“These steps can only be taken at the end of a long and miserable economic and political downward spiral when all other options have failed. So, while I do think Greece will eventually exit the euro zone, I still do not think it can happen immediately unless the economic and political situation deteriorate much further.

“What does this mean in the interim? For me, it means that we will see more bailouts and credit writedowns of Greek debt. Likely we will see a Greek re-default that prompts or is presaged by a euro zone bank recapitalisation. But, we also will likely see more austerity that means greater unemployment and lower GDP in Greece until the political situation prompts a re-evaluation or until the primary deficit is closed.”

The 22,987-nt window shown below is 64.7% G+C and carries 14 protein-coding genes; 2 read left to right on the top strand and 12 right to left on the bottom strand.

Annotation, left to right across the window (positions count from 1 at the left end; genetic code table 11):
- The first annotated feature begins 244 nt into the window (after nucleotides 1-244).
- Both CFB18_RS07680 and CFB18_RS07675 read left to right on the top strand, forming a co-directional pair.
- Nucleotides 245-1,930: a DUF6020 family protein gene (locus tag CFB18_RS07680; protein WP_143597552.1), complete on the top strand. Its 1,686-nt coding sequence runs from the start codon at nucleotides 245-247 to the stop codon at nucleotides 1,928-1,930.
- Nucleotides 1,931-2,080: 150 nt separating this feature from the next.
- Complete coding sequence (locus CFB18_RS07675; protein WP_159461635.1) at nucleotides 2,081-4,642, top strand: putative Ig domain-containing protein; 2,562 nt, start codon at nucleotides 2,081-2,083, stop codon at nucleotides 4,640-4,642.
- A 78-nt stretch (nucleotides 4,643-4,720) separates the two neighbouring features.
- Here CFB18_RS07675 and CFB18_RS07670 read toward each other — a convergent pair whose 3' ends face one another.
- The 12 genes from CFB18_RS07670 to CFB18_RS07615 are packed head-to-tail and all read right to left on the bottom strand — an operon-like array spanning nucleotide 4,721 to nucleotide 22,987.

And the primary deficit has now been closed! But I still believe re-default and Grexit are on the table given the high debt to GDP and the lack of growth, meaning that a re-evaluation will eventually come.

A long and arduous path lies ahead. Greece will be in a permanent funk due to its membership in the euro zone and the restrictions this places on the economy. As the all Street Journal suggested on Sunday, we need to be “thinking the unthinkable: quitting a currency“.

In late 2001, Argentina’s economy minister called the country’s dollar peg “a permanent institution,” whose unthinkable collapse would cause “the dissolution of the basic institutions of the economy and society.” A month later it was gone.

Those who say the risk of countries leaving the euro has gone away should consider other times when people viewed a currency regime as sacred, right up until the time they swept it away.

The only chance Greece has of remaining within the eurozone is if it can pull of a huge economic resurgence that beats back the populist political wave which will almost surely spell exit as long as joblessness remains so high. I don’t see this happening without significant reform to eurozone institutions.